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Hillsborough bus riders adjust to new realities, good and bad

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(From right) Hillsborough Area Regional Transit Authority transit dispatcher Don Barrett explains the new bus routes to Whon Ho Lee, 59, of Tampa, at the HART University Area Transit Center on Monday, October 9, 2017, in Tampa, Fla. HART flipped to an entirely new network at 4 a.m. Sunday, October 8, 2017, as part of MissionMax -- a complete overhaul of the agency's sprawling system. [ALESSANDRA DA PRA | Times]

TAMPA — Bus riders in Hillsborough County are trying to figure out the new bus system that launched this weekend.

Hillsborough Area Regional Transit Authority flipped to an entirely new network at 4 a.m. Sunday, as part of "MissionMax," — a complete overhaul of the agency's sprawling system, changing stops, times and routes on which people have come to depend.

Sunday was a test run of sorts. But by Monday morning, the 43,000 people who typically ride the bus on weekdays were trying to make sense of new route maps and transfer points.

The past two days have been full of questions and uncertainty as riders tried to determine how they'll use the new system to get to where ever they need to go.

"I understand they need to make changes, but I don't think they understand how these changes affect everyone," said Linda Gilmore, 63, as she rode the Route 30 on Sunday from downtown to Tampa International Airport. "It's better for some people, but it's worse for others. And everyone has questions."

TAMPA BAY TIMES REPORT: Tampa Bay has one of the worst public transit systems in America. Here's why. (Feb. 16, 2017)

HART's goal with the new system is to make riding the bus easier for most of its customers. The bus agency said 80 percent of riders should have a better commute — whether it's fewer transfers, shorter waits between buses or more direct routes.

But for the other 20 percent of riders, life didn't get better. And for about 4,500 of them, their trips became longer and more complicated.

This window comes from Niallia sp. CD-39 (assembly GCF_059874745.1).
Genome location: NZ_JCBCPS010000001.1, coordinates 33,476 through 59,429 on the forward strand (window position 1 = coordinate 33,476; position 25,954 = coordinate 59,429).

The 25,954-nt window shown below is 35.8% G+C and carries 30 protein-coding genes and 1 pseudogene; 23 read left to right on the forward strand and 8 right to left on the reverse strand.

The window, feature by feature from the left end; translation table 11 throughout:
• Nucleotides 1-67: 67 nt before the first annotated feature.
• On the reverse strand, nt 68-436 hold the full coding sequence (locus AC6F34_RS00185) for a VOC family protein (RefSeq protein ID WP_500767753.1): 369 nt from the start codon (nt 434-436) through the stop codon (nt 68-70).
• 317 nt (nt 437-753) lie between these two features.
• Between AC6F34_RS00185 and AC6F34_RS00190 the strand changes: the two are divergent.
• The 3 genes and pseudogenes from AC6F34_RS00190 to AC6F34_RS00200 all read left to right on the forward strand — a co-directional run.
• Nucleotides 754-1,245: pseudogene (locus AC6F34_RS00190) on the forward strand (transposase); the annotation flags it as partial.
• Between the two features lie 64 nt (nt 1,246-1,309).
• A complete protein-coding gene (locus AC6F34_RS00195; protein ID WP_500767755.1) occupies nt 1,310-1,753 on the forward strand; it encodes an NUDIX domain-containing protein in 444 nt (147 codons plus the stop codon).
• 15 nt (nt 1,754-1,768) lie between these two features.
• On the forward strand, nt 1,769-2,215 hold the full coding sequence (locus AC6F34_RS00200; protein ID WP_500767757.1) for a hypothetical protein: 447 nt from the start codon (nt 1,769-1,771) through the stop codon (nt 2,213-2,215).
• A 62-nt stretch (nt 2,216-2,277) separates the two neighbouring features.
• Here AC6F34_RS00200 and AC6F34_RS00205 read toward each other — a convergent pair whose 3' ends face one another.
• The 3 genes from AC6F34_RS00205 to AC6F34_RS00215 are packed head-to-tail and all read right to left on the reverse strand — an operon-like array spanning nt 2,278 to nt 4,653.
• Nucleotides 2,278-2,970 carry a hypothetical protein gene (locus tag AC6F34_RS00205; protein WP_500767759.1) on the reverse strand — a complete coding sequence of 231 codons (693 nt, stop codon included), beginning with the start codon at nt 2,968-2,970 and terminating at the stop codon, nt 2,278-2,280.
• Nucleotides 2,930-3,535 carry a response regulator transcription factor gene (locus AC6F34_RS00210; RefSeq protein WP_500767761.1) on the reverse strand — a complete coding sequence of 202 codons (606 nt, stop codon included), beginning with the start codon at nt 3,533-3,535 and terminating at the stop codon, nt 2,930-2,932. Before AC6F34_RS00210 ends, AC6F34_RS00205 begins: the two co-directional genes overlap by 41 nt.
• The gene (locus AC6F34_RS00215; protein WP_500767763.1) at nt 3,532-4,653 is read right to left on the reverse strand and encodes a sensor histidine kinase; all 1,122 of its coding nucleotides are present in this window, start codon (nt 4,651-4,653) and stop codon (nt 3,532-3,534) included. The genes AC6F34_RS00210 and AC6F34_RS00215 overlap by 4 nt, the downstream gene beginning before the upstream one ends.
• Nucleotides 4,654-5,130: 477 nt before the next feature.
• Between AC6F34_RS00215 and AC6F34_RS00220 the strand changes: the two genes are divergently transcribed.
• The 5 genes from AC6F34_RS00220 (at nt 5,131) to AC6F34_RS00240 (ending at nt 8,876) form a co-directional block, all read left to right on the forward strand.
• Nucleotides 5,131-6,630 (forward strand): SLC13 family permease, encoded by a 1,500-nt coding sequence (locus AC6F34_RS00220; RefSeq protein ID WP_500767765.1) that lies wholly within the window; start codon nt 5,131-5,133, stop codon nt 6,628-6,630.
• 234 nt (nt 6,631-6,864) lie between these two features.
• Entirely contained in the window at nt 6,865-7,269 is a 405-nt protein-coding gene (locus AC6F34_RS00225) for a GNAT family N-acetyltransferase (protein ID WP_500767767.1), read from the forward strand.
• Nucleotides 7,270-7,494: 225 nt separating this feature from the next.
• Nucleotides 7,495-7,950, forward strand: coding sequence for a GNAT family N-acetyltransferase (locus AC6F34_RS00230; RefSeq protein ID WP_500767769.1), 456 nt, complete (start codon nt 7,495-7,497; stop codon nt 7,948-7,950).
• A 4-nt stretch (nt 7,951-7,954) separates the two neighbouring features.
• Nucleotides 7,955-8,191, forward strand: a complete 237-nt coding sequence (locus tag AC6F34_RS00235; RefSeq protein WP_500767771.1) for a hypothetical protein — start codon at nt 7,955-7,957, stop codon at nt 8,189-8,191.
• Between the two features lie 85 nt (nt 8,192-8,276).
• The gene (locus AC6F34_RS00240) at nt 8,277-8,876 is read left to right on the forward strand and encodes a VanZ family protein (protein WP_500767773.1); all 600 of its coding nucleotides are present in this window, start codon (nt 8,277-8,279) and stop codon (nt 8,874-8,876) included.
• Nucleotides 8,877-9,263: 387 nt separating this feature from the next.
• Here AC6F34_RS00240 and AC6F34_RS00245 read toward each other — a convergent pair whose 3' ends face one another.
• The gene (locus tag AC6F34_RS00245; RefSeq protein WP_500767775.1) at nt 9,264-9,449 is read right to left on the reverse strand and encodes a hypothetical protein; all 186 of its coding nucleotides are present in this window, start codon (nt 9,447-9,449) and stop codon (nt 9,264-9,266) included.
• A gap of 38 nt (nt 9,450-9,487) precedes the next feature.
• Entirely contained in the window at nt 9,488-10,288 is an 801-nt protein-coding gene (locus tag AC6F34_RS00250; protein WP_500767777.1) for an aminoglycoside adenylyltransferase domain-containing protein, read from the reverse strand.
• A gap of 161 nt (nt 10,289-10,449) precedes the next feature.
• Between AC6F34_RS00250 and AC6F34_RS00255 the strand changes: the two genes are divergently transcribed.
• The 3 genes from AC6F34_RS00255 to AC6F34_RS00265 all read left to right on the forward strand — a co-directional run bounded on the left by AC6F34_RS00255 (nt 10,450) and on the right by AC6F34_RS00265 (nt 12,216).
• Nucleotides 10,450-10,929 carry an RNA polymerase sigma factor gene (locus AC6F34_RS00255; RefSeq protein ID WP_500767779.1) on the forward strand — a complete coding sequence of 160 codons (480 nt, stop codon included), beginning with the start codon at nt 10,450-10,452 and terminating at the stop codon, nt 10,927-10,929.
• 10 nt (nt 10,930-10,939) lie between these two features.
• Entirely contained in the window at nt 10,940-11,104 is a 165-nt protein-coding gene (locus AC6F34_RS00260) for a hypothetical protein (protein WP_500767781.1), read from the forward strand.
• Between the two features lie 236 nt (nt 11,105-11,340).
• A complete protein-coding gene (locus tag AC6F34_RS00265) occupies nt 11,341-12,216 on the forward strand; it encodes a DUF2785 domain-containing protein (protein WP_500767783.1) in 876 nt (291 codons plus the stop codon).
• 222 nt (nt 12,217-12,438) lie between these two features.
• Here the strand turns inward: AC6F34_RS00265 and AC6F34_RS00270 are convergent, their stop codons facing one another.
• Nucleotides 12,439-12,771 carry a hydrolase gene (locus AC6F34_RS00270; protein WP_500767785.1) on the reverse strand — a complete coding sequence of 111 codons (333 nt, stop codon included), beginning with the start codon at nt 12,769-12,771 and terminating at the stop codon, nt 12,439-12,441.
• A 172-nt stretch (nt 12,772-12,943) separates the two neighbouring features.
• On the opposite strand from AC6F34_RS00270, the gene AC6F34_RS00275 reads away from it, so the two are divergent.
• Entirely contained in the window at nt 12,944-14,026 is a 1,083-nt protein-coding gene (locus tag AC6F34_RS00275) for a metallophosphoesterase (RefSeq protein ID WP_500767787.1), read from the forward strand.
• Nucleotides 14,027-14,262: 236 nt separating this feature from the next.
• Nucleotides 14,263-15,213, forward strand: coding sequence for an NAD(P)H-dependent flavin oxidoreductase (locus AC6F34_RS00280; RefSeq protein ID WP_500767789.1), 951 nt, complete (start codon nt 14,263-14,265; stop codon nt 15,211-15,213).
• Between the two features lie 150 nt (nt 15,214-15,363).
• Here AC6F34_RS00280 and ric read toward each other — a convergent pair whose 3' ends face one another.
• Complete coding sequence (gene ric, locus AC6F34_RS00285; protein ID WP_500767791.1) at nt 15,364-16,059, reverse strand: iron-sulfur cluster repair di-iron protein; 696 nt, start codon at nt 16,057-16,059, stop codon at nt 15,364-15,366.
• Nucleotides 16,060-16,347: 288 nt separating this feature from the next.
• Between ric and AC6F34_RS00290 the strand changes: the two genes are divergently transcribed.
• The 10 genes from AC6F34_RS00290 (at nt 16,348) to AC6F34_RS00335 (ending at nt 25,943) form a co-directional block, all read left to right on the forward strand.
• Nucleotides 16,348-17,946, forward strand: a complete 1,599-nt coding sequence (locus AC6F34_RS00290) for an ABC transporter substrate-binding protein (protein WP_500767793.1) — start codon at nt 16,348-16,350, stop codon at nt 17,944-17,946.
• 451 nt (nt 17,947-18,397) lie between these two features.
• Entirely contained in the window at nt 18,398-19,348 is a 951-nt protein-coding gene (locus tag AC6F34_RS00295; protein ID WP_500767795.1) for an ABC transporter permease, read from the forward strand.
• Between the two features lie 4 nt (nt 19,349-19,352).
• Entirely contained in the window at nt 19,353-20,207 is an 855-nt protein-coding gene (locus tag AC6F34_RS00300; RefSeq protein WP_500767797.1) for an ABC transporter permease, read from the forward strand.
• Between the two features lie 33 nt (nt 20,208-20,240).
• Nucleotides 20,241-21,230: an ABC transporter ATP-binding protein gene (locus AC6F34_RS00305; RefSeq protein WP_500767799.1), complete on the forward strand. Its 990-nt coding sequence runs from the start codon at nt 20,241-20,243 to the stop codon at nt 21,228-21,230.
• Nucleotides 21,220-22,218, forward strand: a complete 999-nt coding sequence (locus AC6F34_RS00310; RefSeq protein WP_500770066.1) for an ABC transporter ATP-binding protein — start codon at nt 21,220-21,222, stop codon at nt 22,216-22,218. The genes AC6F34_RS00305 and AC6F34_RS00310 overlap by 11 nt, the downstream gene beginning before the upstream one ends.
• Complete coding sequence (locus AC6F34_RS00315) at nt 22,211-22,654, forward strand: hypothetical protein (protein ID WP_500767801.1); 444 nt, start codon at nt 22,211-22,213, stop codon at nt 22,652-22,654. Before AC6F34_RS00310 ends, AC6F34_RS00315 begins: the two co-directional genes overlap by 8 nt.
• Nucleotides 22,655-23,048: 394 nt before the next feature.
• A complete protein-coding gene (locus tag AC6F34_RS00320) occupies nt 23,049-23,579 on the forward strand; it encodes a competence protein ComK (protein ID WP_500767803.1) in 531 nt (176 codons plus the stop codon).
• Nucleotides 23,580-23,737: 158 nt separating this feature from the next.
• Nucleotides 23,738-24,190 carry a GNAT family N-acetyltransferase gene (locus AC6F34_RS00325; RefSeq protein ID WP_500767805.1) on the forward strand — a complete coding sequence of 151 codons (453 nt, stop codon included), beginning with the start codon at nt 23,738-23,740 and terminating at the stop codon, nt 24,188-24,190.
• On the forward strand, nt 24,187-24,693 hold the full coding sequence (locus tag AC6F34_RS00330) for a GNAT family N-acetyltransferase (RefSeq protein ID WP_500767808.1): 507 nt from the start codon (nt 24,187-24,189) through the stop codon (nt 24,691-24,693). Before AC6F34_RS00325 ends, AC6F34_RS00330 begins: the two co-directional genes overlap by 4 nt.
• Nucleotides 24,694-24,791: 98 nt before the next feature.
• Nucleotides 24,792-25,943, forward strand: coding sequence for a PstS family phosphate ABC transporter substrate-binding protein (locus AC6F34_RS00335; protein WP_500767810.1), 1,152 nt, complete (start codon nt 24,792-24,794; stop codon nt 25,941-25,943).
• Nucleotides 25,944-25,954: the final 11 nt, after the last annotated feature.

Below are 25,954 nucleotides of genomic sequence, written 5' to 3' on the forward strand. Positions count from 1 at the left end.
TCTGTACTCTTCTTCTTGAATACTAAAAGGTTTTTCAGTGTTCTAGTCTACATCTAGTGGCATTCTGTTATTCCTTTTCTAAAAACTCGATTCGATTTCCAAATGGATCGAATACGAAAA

At stations throughout the county, riders clutched green and white maps and peppered HART employees with questions. About 90 staffers were stationed throughout the county on Sunday and Monday to help people figure out their new routes.

Those on the outskirts of the county, such as Sun City Center, Town 'N Country or North Tampa, were hit hardest. Several routes there were cut completely.

Jerome Valmond, 48, relies on the 47LX to take him from his home in Wimauma to his job in downtown Tampa. But at 5 a.m. Monday, that was no longer an option. The route was one of 13 that HART cut. Instead of taking one bus directly, he used three separate routes to reach the same destination.

"So many people took that bus every morning, early in the morning, to get to work," Valmond said. "Now they've cut it. I have no other option. It's going to force me to buy a car."

Gloria Brunson, 64, said Monday that she was thankful for the new system. Normally, she had to leave her house near the University of South Florida more than two hours before her doctors' appointments at Tampa General Hospital to make it on time. She is being treated for stomach cancer.

Under the new routes, she has to walk a couple extra blocks to her first stop, but after that it's a quicker route with one less transfer.

"I'm so happy I didn't have to wait here and catch another bus," Brunson said while waiting at the Marion Transfer Center. "I went there this morning and came right back."

Across the county, riders spent the past two days figuring out whether they were among those benefiting from the improved service promised by HART officials, or whether they were stuck with longer, more complicated trips. Or worse, if their routes were dropped all together.